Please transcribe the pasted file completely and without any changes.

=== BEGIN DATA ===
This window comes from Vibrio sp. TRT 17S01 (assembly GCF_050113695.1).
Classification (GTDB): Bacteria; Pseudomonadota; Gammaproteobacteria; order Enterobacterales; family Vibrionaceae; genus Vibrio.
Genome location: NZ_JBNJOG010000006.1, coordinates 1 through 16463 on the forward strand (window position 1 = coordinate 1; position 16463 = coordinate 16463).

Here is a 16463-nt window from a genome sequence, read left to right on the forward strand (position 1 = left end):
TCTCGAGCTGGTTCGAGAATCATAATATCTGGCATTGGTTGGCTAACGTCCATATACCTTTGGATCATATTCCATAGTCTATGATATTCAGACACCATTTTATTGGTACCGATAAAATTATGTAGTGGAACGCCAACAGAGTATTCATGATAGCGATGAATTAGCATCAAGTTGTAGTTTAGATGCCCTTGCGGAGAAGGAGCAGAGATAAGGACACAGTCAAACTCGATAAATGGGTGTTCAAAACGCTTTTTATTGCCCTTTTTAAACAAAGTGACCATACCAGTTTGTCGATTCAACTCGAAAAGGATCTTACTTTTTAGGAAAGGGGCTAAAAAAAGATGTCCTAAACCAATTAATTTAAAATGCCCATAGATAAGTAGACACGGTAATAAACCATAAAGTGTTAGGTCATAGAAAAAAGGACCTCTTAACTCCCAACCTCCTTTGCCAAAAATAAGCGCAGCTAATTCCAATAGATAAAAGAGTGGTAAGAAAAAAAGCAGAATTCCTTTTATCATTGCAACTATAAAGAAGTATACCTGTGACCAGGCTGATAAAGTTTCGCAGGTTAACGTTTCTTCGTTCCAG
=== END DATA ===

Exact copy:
This window comes from Vibrio sp. TRT 17S01 (assembly GCF_050113695.1).
Classification (GTDB): Bacteria; Pseudomonadota; Gammaproteobacteria; order Enterobacterales; family Vibrionaceae; genus Vibrio.
Genome location: NZ_JBNJOG010000006.1, coordinates 1 through 16463 on the forward strand (window position 1 = coordinate 1; position 16463 = coordinate 16463).

Here is a 16463-nt window from a genome sequence, read left to right on the forward strand (position 1 = left end):
TCTCGAGCTGGTTCGAGAATCATAATATCTGGCATTGGTTGGCTAACGTCCATATACCTTTGGATCATATTCCATAGTCTATGATATTCAGACACCATTTTATTGGTACCGATAAAATTATGTAGTGGAACGCCAACAGAGTATTCATGATAGCGATGAATTAGCATCAAGTTGTAGTTTAGATGCCCTTGCGGAGAAGGAGCAGAGATAAGGACACAGTCAAACTCGATAAATGGGTGTTCAAAACGCTTTTTATTGCCCTTTTTAAACAAAGTGACCATACCAGTTTGTCGATTCAACTCGAAAAGGATCTTACTTTTTAGGAAAGGGGCTAAAAAAAGATGTCCTAAACCAATTAATTTAAAATGCCCATAGATAAGTAGACACGGTAATAAACCATAAAGTGTTAGGTCATAGAAAAAAGGACCTCTTAACTCCCAACCTCCTTTGCCAAAAATAAGCGCAGCTAATTCCAATAGATAAAAGAGTGGTAAGAAAAAAAGCAGAATTCCTTTTATCATTGCAACTATAAAGAAGTATACCTGTGACCAGGCTGATAAAGTTTCGCAGGTTAACGTTTCTTCGTTCCAG